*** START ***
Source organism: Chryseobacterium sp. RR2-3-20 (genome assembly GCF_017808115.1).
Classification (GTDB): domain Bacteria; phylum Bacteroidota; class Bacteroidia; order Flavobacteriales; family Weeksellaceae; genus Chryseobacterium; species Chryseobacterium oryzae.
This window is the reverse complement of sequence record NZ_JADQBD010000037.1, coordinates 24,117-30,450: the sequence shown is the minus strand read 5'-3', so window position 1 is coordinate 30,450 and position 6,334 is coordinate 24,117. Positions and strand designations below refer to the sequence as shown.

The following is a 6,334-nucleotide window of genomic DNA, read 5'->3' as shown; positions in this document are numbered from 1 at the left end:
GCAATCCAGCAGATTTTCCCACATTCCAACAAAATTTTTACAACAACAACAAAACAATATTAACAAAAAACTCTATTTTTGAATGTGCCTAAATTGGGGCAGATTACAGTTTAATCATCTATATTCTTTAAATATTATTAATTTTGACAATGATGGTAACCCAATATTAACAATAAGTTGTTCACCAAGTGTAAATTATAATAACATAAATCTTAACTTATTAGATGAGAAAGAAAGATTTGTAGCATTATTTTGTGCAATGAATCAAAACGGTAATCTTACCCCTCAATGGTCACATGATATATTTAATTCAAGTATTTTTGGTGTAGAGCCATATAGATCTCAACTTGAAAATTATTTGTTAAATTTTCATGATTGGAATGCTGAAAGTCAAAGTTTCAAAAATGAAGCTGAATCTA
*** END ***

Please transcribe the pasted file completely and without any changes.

Source organism: Chryseobacterium sp. RR2-3-20 (genome assembly GCF_017808115.1).
Classification (GTDB): domain Bacteria; phylum Bacteroidota; class Bacteroidia; order Flavobacteriales; family Weeksellaceae; genus Chryseobacterium; species Chryseobacterium oryzae.
This window is the reverse complement of sequence record NZ_JADQBD010000037.1, coordinates 24,117-30,450: the sequence shown is the minus strand read 5'-3', so window position 1 is coordinate 30,450 and position 6,334 is coordinate 24,117. Positions and strand designations below refer to the sequence as shown.

The following is a 6,334-nucleotide window of genomic DNA, read 5'->3' as shown; positions in this document are numbered from 1 at the left end:
GCAATCCAGCAGATTTTCCCACATTCCAACAAAATTTTTACAACAACAACAAAACAATATTAACAAAAAACTCTATTTTTGAATGTGCCTAAATTGGGGCAGATTACAGTTTAATCATCTATATTCTTTAAATATTATTAATTTTGACAATGATGGTAACCCAATATTAACAATAAGTTGTTCACCAAGTGTAAATTATAATAACATAAATCTTAACTTATTAGATGAGAAAGAAAGATTTGTAGCATTATTTTGTGCAATGAATCAAAACGGTAATCTTACCCCTCAATGGTCACATGATATATTTAATTCAAGTATTTTTGGTGTAGAGCCATATAGATCTCAACTTGAAAATTATTTGTTAAATTTTCATGATTGGAATGCTGAAAGTCAAAGTTTCAAAAATGAAGCTGAATCTA